Battery Life Isn’t Everything

ASUS ZenFone 4 Max.

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ASUS ZenFone 4 Max.

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The ZenFone 4 Max is the entry-level phone in ASUS’ huge ZenFone 4 lineup and, like its name suggests, emphasizes battery life thanks to a huge 4,100mAh battery. The phone itself is of a safe, generic design that’s pretty much indistinguishable from other such phones in the past five years.

It does have a dual rear camera setup though, which sits almost flush with the back of the phone. It’s worth noting that at 8.7mm, it’s one of the fatter phones out there and, for a fully plastic phone, quite heavy at 156g.

The camera setup pairs a 16-megapixel, f/2.0 primary lens with a 120-degree wide-angle 5-megapixel secondary lens. There’s a slight lag switching between lenses, and unlike other dual camera setups, zooming with the wide-angle lens is purely digital. Image quality from the main lens is decent, but colors are generally on the cooler side and there’s noticeable processing throughout the image. On the other hand, the secondary camera’s 5-megapixel sensor results in a huge drop in image quality with a very obvious fisheye effect.

The ZenFone 4 Max’s screen is a 5.2-inch 1,280 x 720 pixels resolution (~282ppi) IPS LCD display. With many entry-level phones (eg. Xiaomi Redmi Note 4) now coming with Full HD panels, the HD resolution doesn’t really cut it anymore at this screen size. UI elements are noticeably jagged around the edges, and the low resolution is especially obvious when reading text. The display itself is a little dim, with a noticeably blue tint, and there’s a pretty bad color shift when looking at the screen off angle.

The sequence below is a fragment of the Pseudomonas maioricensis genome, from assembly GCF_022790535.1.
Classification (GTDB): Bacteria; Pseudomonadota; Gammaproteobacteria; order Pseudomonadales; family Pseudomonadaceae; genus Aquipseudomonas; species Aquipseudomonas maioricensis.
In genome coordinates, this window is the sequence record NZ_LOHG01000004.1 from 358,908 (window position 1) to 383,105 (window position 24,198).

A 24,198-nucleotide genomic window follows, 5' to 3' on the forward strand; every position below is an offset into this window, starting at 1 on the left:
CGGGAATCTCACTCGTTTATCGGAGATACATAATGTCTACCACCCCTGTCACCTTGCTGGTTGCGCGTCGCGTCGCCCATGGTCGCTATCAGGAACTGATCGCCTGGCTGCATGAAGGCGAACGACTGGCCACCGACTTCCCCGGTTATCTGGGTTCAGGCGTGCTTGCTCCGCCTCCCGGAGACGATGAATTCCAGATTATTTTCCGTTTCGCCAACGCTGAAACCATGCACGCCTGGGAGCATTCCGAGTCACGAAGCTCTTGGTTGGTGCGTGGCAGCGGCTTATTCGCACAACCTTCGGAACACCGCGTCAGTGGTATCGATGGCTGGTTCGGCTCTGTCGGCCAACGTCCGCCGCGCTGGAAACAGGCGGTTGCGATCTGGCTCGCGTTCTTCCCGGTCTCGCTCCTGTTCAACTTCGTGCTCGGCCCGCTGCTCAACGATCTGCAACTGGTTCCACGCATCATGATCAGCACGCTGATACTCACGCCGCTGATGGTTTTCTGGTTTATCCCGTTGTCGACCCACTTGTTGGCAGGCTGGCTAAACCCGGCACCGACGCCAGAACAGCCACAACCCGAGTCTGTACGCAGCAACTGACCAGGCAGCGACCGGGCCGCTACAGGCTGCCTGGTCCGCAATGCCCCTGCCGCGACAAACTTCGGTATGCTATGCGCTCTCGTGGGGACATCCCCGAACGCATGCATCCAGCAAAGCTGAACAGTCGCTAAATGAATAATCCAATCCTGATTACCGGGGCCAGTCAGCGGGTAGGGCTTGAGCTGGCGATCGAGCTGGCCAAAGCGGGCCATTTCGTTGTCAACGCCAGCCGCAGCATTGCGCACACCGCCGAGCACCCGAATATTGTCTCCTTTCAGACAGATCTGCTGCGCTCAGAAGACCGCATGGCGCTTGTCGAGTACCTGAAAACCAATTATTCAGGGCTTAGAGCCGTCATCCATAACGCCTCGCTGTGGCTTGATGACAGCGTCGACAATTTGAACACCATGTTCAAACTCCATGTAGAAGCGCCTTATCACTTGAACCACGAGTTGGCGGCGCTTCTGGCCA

Performance from its Qualcomm Snapdragon 425 quad-core processor was on par with other entry-level phones and it performs fine for most daily tasks like web browsing and social media usage.

In our video looping battery benchmark, the ZenFone 4 Max fared well, and lasted over 13 hours. The phone supports fast charging, but only with the supplied default power adapter. It does not support Qualcomm’s Quick Charge standard though, and took about four hours to charge from flat to full.

Finally, it’s worth pointing out that the phone only supports up to 802.11n Wi-Fi, and it also lacks NFC connectivity, so you won’t be able to use it with most mobile payment services.

All things considered, if all you care about is battery life, the ZenFone 4 Max may be worth considering, but if display, camera, or modern conveniences like NFC and faster 802.11ac Wi-Fi are at least somewhat important, look elsewhere.
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Dual rear camera setups are quite rare on entry-level phones.



Android 7.1.1 with




Qualcomm Snapdragon 425, 3GB


5.2-inch 1,280 x 720 pixels resolution (~282ppi) IPS LCD


Dual 16-megapixel, f/2.0 + 5-megapixel wide-angle




150.5 x 73.3 x 8.73mm



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